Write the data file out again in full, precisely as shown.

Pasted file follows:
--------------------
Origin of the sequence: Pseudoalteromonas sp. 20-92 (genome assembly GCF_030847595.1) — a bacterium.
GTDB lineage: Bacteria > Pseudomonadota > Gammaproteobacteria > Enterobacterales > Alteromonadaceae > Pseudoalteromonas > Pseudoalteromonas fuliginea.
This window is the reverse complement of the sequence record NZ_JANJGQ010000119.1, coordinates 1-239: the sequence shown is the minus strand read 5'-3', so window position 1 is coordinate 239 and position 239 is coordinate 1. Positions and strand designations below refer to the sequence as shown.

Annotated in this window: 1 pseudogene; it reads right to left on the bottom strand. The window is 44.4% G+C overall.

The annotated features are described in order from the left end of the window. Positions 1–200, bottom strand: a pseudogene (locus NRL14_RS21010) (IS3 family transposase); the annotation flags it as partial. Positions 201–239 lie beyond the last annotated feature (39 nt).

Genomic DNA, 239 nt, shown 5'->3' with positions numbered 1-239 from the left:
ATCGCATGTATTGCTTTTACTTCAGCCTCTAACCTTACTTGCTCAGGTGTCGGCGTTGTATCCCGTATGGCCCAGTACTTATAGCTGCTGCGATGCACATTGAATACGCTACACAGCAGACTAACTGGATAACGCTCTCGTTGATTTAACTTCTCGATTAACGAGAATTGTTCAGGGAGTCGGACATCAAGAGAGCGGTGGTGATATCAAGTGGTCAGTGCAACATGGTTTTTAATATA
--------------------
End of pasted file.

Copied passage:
Origin of the sequence: Pseudoalteromonas sp. 20-92 (genome assembly GCF_030847595.1) — a bacterium.
GTDB lineage: Bacteria > Pseudomonadota > Gammaproteobacteria > Enterobacterales > Alteromonadaceae > Pseudoalteromonas > Pseudoalteromonas fuliginea.
This window is the reverse complement of the sequence record NZ_JANJGQ010000119.1, coordinates 1-239: the sequence shown is the minus strand read 5'-3', so window position 1 is coordinate 239 and position 239 is coordinate 1. Positions and strand designations below refer to the sequence as shown.

Annotated in this window: 1 pseudogene; it reads right to left on the bottom strand. The window is 44.4% G+C overall.

The annotated features are described in order from the left end of the window. Positions 1–200, bottom strand: a pseudogene (locus NRL14_RS21010) (IS3 family transposase); the annotation flags it as partial. Positions 201–239 lie beyond the last annotated feature (39 nt).

Genomic DNA, 239 nt, shown 5'->3' with positions numbered 1-239 from the left:
ATCGCATGTATTGCTTTTACTTCAGCCTCTAACCTTACTTGCTCAGGTGTCGGCGTTGTATCCCGTATGGCCCAGTACTTATAGCTGCTGCGATGCACATTGAATACGCTACACAGCAGACTAACTGGATAACGCTCTCGTTGATTTAACTTCTCGATTAACGAGAATTGTTCAGGGAGTCGGACATCAAGAGAGCGGTGGTGATATCAAGTGGTCAGTGCAACATGGTTTTTAATATA